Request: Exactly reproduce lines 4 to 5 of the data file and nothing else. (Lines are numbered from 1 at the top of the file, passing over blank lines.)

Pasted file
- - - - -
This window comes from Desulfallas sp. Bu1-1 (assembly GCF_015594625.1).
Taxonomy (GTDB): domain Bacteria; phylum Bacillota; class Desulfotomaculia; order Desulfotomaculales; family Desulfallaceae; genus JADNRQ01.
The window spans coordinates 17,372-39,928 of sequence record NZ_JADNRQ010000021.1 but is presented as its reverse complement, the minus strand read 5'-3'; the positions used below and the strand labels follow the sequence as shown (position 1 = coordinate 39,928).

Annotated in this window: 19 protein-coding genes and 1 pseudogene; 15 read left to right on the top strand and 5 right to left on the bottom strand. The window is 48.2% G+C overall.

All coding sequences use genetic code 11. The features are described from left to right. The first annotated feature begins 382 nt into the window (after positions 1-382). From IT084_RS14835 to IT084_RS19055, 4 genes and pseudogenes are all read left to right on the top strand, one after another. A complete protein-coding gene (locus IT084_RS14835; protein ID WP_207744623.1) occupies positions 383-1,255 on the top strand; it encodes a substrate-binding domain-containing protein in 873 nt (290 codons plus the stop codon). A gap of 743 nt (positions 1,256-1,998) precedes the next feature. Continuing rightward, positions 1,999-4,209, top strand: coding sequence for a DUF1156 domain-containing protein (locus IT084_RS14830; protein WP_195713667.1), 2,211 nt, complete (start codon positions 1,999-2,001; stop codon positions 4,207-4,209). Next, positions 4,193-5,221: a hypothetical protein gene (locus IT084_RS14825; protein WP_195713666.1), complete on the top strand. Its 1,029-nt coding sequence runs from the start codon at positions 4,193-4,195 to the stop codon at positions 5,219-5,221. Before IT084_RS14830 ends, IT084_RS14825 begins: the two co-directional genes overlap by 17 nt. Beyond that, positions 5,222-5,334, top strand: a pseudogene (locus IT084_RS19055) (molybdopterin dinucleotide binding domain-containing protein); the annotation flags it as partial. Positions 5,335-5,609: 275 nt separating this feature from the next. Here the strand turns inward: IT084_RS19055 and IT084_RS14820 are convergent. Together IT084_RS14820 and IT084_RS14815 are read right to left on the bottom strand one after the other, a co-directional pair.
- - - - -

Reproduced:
Annotated in this window: 19 protein-coding genes and 1 pseudogene; 15 read left to right on the top strand and 5 right to left on the bottom strand. The window is 48.2% G+C overall.

All coding sequences use genetic code 11. The features are described from left to right. The first annotated feature begins 382 nt into the window (after positions 1-382). From IT084_RS14835 to IT084_RS19055, 4 genes and pseudogenes are all read left to right on the top strand, one after another. A complete protein-coding gene (locus IT084_RS14835; protein ID WP_207744623.1) occupies positions 383-1,255 on the top strand; it encodes a substrate-binding domain-containing protein in 873 nt (290 codons plus the stop codon). A gap of 743 nt (positions 1,256-1,998) precedes the next feature. Continuing rightward, positions 1,999-4,209, top strand: coding sequence for a DUF1156 domain-containing protein (locus IT084_RS14830; protein WP_195713667.1), 2,211 nt, complete (start codon positions 1,999-2,001; stop codon positions 4,207-4,209). Next, positions 4,193-5,221: a hypothetical protein gene (locus IT084_RS14825; protein WP_195713666.1), complete on the top strand. Its 1,029-nt coding sequence runs from the start codon at positions 4,193-4,195 to the stop codon at positions 5,219-5,221. Before IT084_RS14830 ends, IT084_RS14825 begins: the two co-directional genes overlap by 17 nt. Beyond that, positions 5,222-5,334, top strand: a pseudogene (locus IT084_RS19055) (molybdopterin dinucleotide binding domain-containing protein); the annotation flags it as partial. Positions 5,335-5,609: 275 nt separating this feature from the next. Here the strand turns inward: IT084_RS19055 and IT084_RS14820 are convergent. Together IT084_RS14820 and IT084_RS14815 are read right to left on the bottom strand one after the other, a co-directional pair.